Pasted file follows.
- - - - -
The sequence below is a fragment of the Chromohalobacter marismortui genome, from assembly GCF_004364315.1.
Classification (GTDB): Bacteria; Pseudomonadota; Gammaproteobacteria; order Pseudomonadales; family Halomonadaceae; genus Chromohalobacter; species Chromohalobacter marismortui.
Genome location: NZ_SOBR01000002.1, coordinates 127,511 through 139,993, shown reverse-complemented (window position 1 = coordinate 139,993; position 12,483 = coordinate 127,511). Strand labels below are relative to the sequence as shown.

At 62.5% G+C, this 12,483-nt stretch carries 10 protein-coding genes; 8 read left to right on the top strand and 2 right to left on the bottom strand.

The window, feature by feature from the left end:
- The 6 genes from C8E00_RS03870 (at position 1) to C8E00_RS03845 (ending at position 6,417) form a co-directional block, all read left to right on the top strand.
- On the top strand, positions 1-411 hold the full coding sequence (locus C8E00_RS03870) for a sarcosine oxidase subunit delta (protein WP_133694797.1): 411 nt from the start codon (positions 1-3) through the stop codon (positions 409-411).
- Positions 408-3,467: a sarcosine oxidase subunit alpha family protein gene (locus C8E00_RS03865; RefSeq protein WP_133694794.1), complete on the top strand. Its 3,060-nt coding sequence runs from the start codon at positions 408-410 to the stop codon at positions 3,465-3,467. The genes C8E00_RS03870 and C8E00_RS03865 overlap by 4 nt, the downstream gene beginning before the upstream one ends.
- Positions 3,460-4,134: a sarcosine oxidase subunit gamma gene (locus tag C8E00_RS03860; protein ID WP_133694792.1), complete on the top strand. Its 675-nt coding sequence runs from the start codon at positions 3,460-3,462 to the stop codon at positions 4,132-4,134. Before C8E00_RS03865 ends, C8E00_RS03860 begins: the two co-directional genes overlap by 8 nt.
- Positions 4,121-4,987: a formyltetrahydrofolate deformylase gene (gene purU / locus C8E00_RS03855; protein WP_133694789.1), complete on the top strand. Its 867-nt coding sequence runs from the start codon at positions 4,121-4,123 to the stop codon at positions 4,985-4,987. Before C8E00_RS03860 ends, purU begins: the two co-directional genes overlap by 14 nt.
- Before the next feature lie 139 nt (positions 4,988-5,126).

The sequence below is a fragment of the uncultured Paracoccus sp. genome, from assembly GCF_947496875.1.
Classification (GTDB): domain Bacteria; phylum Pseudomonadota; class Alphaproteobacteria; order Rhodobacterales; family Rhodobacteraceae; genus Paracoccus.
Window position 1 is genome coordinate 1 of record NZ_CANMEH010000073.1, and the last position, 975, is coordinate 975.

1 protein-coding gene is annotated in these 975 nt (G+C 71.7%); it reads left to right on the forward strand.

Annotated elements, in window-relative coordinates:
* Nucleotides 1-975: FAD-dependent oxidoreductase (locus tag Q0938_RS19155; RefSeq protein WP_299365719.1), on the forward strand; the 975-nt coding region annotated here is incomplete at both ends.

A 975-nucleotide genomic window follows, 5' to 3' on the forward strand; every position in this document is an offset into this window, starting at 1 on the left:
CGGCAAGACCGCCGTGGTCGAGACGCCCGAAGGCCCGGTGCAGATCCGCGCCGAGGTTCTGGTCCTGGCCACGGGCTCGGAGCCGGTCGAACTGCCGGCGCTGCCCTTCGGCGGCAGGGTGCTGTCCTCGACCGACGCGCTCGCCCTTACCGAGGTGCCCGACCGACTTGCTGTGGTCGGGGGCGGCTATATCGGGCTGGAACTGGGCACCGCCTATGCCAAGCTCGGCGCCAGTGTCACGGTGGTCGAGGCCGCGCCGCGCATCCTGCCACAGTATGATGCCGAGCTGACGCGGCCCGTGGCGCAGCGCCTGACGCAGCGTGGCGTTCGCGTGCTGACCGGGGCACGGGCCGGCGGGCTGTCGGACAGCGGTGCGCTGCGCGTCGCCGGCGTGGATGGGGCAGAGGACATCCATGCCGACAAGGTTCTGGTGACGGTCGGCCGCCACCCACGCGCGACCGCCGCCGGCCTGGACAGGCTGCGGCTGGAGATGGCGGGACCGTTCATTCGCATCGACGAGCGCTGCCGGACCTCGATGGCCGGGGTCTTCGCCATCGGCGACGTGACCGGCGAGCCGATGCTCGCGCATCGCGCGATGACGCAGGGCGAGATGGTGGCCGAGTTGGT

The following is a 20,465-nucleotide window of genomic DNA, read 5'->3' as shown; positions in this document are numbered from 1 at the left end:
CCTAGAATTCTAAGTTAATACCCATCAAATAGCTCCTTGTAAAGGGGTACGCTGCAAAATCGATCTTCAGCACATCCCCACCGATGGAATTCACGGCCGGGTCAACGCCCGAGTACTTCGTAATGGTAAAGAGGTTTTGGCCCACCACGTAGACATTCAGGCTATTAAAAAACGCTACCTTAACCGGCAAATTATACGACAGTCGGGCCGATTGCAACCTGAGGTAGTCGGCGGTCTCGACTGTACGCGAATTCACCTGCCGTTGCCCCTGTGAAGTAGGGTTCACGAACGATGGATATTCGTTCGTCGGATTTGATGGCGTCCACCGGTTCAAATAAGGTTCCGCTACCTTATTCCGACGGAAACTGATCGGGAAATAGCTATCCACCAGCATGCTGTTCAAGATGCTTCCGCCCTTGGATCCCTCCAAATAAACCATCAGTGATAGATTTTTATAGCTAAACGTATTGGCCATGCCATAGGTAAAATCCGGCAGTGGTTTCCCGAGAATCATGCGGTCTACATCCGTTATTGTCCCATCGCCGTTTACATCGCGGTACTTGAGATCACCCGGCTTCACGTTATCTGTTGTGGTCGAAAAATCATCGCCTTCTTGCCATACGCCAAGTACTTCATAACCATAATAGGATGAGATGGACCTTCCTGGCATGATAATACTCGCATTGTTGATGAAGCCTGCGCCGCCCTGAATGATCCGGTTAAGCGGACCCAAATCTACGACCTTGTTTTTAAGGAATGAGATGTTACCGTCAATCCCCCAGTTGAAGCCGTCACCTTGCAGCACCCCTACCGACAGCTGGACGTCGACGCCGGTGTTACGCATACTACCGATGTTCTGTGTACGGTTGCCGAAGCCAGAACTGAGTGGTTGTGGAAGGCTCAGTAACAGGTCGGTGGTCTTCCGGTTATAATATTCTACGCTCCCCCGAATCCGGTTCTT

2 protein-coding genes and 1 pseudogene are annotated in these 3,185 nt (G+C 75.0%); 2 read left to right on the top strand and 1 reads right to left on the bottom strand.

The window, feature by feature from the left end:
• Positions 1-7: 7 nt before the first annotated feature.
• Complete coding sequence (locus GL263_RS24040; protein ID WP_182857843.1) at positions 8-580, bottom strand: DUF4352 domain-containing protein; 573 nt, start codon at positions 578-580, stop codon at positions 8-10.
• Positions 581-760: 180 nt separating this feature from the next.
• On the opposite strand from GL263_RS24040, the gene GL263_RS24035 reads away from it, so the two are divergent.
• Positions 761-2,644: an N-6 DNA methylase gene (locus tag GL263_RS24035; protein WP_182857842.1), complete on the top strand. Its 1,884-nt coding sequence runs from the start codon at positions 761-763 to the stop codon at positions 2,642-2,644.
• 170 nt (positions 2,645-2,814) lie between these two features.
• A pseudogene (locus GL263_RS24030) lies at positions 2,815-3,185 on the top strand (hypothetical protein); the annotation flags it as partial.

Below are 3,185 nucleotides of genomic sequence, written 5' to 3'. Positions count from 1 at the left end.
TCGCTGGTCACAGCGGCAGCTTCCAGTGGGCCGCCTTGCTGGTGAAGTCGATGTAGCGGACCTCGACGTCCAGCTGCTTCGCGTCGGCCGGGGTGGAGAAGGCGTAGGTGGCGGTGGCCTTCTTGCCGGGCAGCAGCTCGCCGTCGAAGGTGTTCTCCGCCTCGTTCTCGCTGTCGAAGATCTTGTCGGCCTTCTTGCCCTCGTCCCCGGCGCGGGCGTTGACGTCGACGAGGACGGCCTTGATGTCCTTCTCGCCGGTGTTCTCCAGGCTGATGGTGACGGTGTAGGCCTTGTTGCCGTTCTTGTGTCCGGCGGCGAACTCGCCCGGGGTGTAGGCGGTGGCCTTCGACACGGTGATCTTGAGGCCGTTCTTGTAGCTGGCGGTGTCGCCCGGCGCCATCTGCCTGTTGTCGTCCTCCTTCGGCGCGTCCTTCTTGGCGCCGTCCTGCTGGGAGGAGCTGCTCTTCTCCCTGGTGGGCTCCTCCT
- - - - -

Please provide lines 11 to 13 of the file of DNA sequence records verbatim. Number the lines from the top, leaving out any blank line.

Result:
- Before the next feature lie 139 nt (positions 4,988-5,126).

The sequence below is a fragment of the uncultured Paracoccus sp. genome, from assembly GCF_947496875.1.
Classification (GTDB): domain Bacteria; phylum Pseudomonadota; class Alphaproteobacteria; order Rhodobacterales; family Rhodobacteraceae; genus Paracoccus.